Hypertension refers to chronically high blood pressure. While most cases of hypertension don’t cause direct symptoms, the condition can damage the cardiovascular system over years. Treating high blood pressure can prevent further complications and help you maintain a healthy circulatory system.
Fortunately, there are many effective treatments for hypertension. A combination of lifestyle changes and medication can bring your blood pressure under control and keep you in top shape.
When a patient first develops hypertension, the first intervention that doctors commonly recommend involves dietary changes. A heart-healthy diet:
- Contains fruits and vegetables
- Limits the amounts of simple carbohydrates and fats
- Is low in sodium
A dietary plan called the Dietary Approaches to Stop Hypertension or DASH also helps hypertensive patients.
Doctors typically advise hypertensive patients to limit their sodium consumption. Sodium encourages the body to hold on to water, increasing blood volume and promoting high blood pressure.
High sodium levels also cause the blood vessels to contract more, further elevating pressure. Healthy patients should limit daily sodium intake to 2,300 mg, while hypertensive patients should aim for less than 1,500 mg.
A heart-healthy diet contains high amounts of potassium, which has the opposite effects of sodium. It allows the body to retain less fluid and helps blood vessels relax. A good rule of thumb is to aim for 3,500 to 5,000 mg of potassium intake daily.
A proper diet is also essential for managing your weight. The excess weight forces your heart to work harder to pump blood, causing blood pressure to rise. Overweight patients need to make dietary changes to reduce their weight.
Regular physical activity is beneficial for the cardiovascular system. Exercise strengthens the heart and helps blood vessels relax, allowing the cardiovascular system to move blood effectively.
Generally, patients should have at least 30 minutes of moderate exercise daily. Aerobic activities jogging or swimming can help manage hypertension, as they target the cardiovascular system and aim to develop endurance.
Strength training at least twice a week is also helpful. It trains the heart to pump blood effectively even when under heavy loads. Consult your doctor to check which exercises are appropriate for you.
Good Quality Sleep
Chronic poor sleep increases the risk of high blood pressure. Unfortunately, many people get less than six hours of sleep per day. Others might have conditions like insomnia that prevent them from getting good sleep.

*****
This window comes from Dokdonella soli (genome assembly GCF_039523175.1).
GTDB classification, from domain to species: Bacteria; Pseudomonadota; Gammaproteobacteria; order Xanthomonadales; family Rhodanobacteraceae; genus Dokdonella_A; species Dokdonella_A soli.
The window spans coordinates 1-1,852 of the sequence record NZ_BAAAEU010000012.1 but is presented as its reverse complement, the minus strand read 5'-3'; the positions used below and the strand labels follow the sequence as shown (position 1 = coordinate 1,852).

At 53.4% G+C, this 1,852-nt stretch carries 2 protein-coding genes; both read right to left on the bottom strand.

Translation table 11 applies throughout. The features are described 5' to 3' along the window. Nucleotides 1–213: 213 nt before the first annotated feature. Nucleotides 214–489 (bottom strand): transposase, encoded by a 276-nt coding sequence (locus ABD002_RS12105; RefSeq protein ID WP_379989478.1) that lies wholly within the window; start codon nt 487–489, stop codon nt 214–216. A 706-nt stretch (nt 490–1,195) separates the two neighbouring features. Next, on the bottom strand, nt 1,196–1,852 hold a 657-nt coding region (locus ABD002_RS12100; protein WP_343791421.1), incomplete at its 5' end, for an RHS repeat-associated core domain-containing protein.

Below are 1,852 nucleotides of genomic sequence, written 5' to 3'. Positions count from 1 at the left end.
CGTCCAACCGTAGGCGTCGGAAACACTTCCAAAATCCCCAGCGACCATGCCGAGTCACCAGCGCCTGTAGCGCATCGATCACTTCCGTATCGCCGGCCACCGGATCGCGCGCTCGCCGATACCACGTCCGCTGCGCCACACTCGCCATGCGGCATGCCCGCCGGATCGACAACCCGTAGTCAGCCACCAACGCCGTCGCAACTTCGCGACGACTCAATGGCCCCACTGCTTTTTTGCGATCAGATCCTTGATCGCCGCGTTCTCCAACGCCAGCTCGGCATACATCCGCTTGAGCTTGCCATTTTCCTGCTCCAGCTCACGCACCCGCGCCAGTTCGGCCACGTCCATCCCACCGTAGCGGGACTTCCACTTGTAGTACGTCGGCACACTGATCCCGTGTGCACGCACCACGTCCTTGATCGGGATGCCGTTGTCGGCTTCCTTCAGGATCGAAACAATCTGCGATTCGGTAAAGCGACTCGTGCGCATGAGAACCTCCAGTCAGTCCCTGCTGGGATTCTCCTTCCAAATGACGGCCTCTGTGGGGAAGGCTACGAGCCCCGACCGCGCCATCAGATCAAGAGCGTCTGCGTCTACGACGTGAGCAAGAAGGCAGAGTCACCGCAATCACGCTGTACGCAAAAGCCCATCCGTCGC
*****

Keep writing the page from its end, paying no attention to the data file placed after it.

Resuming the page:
Patients should develop strong practices to improve their sleep quality. These habits include:
- Adhering to a strict sleep schedule
- Making their sleep area dark and relaxing
- Limiting exposure to nighttime light sources
While alcohol confers a relaxing effect for many people, excessive consumption limits your ability to regulate blood pressure. It can also interfere with blood pressure medications. Talk to your doctor to find your optimal consumption level.
Smoking and using other tobacco products contribute to hypertension. Tobacco contains nicotine, an addictive substance that forces blood vessels to constrict. Coordinate with your doctor to develop an effective smoking secession plan.
Stress triggers the fight-or-flight response, temporarily increasing blood pressure. The following may lead to hypertension:
- Constant emotional stress
- Anger issues
- Chronic anxiety
Stress management techniques include identifying and avoiding triggers, allocating enough time to rest, and focusing on what you can control.
Medications work by using different mechanisms to reduce blood pressure. Your doctor’s prescription will depend on:
- The severity of your hypertension
- Your cardiovascular risk factors
- Your general health status
Diuretics are the first drug class given to people with hypertension. These medications allow your body to hold on to less water, reducing blood volume and pressure.
Another category of medications is ACE inhibitors. They prevent your body from producing a hormone called angiotensin. This hormone encourages blood vessel contraction, leading to higher blood pressure.
Other medications, such as beta-blockers that reduce heart workload and vasodilators that directly expand blood vessels, can also be helpful. Doctors may recommend them if other medications are ineffective alone.
Hypertension Treatment In Tucson, AZ
You can manage your high blood pressure through lifestyle changes and medications. Many health habits such as eating a healthy diet and exercising regularly are also effective in managing hypertension. These interventions, along with medication and regular medical monitoring, can help bring blood pressure to more healthy levels.
When it comes to hypertension treatment in Tucson, AZ, patients can rely on Dr. Robert E. Lending’s concierge practice. As one of the best internal medicine doctors in Tucson, he offers comprehensive health assessments. He also helps patients manage chronic conditions such as cardiovascular disease and metabolic disorders.